Friday, October 16, 2009

Review: Marvel Headmasters #2: Broken Glass!

Broken Glass! is the second issue in the four issue limited series, Headmasters. The creative lineup is largely unchanged. Bob Budiansky continues to write the script (and, indeed, the story treatment for the gimmick that would inform both packaging and The Rebirth.) Frank Springer stays on as artist, for both the interior and the cover. Nel Yomtov, as always, colors the book, and inks are by Garvey and Akin. Pat Brosseau picks up lettering duties.

The cover is just about all you could want from an 80's cover. Scorponok dominates the cover, crawling along like some kind of movie monster. He has a brace of Nebulons in one claw and reaches menacingly forward with another. His stinger fires a blast at the ground, and many civillians flee from him. Over his head streaks four members of the Decepticon airforce, giving the sense that the bad guys are well and truly dominating things. In the Marvel box, Galan looks on with horror but Zarak has a knowing smirk. It's not quite the semiotic triumph of issue #1, but it's a solid piece that sells the book well.

Inside, we open on a splash of chaos in the streets of Koraja, capital city of Nebulos. Protestors burn effigies and wave anti-robot slogans around. Galan's decision to allow the Autobots safe-haven on Nebulos is not a popular one, or so it seems. The ruling elite of Nebulos look down. Duros wants to break up the demonstration before it becomes a riot, but Zarak insists that the people have a right to vent their anger. When fists start flying, Galen jumps into the thick of things to break it up, and receives a shiner for his trouble. This prompts the guards to disperse the crowd and arrest both men, though Galen insists that they be allowed to go free. This is, after all, all his fault. However, all is not as it seems. Zarak himself arranged the demonstration. We also meet Llyra, daughter of Zarak and lover of Galen. She doesn't share her father's assessment of Galen's motives, namely, that Galen wants the power of the Autobots for himself.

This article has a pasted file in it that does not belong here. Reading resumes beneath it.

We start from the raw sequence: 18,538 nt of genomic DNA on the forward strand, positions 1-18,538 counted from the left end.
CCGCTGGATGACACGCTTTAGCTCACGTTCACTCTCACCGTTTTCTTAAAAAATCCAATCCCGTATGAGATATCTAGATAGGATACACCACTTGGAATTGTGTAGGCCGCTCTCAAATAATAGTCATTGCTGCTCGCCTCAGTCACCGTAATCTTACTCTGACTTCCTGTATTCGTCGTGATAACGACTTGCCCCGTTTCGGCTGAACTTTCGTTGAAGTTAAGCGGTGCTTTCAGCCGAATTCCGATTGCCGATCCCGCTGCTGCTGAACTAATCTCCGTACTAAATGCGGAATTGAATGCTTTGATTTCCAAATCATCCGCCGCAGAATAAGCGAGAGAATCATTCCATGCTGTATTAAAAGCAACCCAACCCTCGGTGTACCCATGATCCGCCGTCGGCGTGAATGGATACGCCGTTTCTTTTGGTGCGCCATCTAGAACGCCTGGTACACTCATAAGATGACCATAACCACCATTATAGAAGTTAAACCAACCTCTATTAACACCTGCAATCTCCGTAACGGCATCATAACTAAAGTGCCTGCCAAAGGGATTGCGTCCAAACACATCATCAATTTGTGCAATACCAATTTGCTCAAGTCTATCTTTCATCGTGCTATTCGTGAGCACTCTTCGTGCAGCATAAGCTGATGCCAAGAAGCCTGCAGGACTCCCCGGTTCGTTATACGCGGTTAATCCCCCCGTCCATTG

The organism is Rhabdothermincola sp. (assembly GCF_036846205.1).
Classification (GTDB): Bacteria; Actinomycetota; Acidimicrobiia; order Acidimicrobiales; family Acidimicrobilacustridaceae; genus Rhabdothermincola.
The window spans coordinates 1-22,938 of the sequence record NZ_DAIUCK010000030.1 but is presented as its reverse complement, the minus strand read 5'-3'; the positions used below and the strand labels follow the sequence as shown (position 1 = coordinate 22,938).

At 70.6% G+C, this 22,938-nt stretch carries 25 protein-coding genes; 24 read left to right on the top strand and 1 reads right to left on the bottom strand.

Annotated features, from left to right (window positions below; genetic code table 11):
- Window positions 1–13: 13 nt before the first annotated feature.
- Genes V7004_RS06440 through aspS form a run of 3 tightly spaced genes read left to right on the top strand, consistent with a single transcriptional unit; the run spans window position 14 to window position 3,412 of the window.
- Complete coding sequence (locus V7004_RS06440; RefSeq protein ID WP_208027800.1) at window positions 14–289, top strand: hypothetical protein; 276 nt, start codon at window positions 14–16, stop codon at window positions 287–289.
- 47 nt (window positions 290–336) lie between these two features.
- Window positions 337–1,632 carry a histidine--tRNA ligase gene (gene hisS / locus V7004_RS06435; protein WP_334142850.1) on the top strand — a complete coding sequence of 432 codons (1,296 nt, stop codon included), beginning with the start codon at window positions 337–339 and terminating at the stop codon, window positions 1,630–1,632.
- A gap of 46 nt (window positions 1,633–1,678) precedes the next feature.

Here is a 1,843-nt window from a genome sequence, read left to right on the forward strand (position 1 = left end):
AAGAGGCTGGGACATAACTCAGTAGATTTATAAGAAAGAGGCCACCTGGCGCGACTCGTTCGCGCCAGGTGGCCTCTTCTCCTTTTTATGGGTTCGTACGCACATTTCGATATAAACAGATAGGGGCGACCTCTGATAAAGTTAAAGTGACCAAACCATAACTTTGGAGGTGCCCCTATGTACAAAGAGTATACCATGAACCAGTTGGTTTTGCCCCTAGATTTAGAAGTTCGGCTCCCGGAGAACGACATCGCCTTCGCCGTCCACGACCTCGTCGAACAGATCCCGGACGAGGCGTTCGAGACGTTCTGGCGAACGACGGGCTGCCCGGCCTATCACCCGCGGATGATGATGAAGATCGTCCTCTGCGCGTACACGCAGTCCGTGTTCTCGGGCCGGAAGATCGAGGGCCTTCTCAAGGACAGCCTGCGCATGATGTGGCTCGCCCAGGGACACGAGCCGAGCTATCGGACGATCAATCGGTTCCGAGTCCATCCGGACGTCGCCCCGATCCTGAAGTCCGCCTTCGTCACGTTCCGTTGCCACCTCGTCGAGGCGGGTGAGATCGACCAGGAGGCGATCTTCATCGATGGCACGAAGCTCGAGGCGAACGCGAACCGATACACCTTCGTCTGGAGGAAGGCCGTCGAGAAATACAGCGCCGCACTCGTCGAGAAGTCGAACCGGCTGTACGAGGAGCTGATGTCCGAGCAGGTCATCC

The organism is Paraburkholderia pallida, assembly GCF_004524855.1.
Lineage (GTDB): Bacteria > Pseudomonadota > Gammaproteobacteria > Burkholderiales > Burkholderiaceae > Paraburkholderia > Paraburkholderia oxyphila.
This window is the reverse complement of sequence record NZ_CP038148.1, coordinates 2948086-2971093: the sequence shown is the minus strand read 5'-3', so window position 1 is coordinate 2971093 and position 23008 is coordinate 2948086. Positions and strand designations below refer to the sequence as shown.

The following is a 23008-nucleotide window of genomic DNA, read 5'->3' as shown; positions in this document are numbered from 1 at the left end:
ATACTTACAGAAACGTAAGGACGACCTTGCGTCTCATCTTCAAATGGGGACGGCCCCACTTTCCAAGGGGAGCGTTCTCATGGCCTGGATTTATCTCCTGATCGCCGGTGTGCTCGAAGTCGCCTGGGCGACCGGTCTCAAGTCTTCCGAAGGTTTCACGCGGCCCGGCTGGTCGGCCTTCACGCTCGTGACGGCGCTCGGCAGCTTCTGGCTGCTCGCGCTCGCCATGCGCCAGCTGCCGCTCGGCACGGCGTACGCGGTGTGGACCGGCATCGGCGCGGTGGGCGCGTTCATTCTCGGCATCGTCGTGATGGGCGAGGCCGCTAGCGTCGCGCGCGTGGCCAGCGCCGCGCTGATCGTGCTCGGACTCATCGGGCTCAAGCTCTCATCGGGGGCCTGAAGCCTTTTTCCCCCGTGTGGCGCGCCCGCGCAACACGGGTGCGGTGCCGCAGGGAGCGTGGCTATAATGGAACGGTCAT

The opening works moderately well. The decision to allow aliens to live among one's society can't be an easy one, so it's not hard to imagine Zarak (and co-conspirators Spasma, Krunk, Grax and Vorath) stirring up trouble. Adding in a woman with a strong relationship to both Galen and Zarak was a deft touch. It gives more depth to their rivalry. She's also easy on the eyes; you gotta love alien fashion sense. Ironically, Zarak's prediction about Galen coveting the power of the Autobots won't be far from the truth.

Outside the city, Galen confers with the head of Fortress Maximus. They both want so much to preserve the peace, though again the Autobot proves the better 'man.' Galen admits that he may not be able to keep his people from going to war with the Autobots. Maximus, after recapping the events of the last issue, gives him his blessings to destroy them if necessary. The next day, the Council of Peers debates what to do next, prompted by continuing protests. Zarak eloquently advocates violence, which Galen tries to quell not by arguing the underlying facts but by pointing out the costs of total war. However, Gort, the first 'victim' of the Autobots, admits that his injures were an accident, not caused by aggression. This forces Zarak to back down ... for now.

Zarak hasn't quit his instigating yet, though. While on a tour of the new city being built by the Autobots, Vorath manages to clone the frequency to the Autobot headquarters on Cybertron. He then attempts to contact Cybertron to plead for help. Scorponok has by this point found the Autobot base and intercepts the signal. He plays along with Zarak's concerns, telling him that the Autobots will be plundering Nebulos and gets coordinates to a new world to conquer.

This part of the story falls flat to me. While I can pretty much accept Zarak rejecting the Autobots, I have a hard time believing that he would be so reckless as to summon random, unseen robots to fight them off.